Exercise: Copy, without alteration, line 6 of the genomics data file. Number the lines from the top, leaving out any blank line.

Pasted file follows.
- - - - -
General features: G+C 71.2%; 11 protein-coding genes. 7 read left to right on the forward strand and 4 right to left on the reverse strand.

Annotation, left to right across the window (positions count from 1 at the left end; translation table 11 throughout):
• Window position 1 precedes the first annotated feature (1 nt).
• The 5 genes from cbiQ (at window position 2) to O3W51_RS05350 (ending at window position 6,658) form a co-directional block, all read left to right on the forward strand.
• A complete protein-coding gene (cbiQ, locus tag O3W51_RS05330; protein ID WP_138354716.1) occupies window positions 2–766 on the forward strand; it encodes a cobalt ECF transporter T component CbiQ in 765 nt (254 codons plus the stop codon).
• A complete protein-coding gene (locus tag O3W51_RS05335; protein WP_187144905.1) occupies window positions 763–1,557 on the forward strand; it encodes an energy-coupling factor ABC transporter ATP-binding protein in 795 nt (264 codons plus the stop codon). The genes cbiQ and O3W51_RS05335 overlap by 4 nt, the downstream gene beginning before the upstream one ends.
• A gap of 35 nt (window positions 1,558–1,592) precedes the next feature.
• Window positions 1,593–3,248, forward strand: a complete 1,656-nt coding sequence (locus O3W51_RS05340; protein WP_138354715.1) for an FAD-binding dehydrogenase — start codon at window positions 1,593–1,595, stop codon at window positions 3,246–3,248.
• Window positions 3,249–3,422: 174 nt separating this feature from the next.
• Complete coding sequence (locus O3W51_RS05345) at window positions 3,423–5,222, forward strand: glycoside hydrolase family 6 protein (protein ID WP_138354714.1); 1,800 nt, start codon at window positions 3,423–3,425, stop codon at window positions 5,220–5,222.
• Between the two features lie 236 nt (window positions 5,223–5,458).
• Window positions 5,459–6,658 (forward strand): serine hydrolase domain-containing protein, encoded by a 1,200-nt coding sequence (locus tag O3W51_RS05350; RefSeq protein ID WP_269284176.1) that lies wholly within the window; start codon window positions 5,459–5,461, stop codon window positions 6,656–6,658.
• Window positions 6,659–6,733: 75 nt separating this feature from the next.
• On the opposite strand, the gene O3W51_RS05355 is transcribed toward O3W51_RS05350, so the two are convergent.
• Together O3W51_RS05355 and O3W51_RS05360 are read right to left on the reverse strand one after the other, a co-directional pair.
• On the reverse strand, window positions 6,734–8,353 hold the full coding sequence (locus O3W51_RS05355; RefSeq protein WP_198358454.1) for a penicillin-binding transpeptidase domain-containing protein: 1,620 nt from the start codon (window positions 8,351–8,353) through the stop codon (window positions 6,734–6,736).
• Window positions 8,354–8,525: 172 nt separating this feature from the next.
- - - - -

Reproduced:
• A complete protein-coding gene (locus tag O3W51_RS05335; protein WP_187144905.1) occupies window positions 763–1,557 on the forward strand; it encodes an energy-coupling factor ABC transporter ATP-binding protein in 795 nt (264 codons plus the stop codon). The genes cbiQ and O3W51_RS05335 overlap by 4 nt, the downstream gene beginning before the upstream one ends.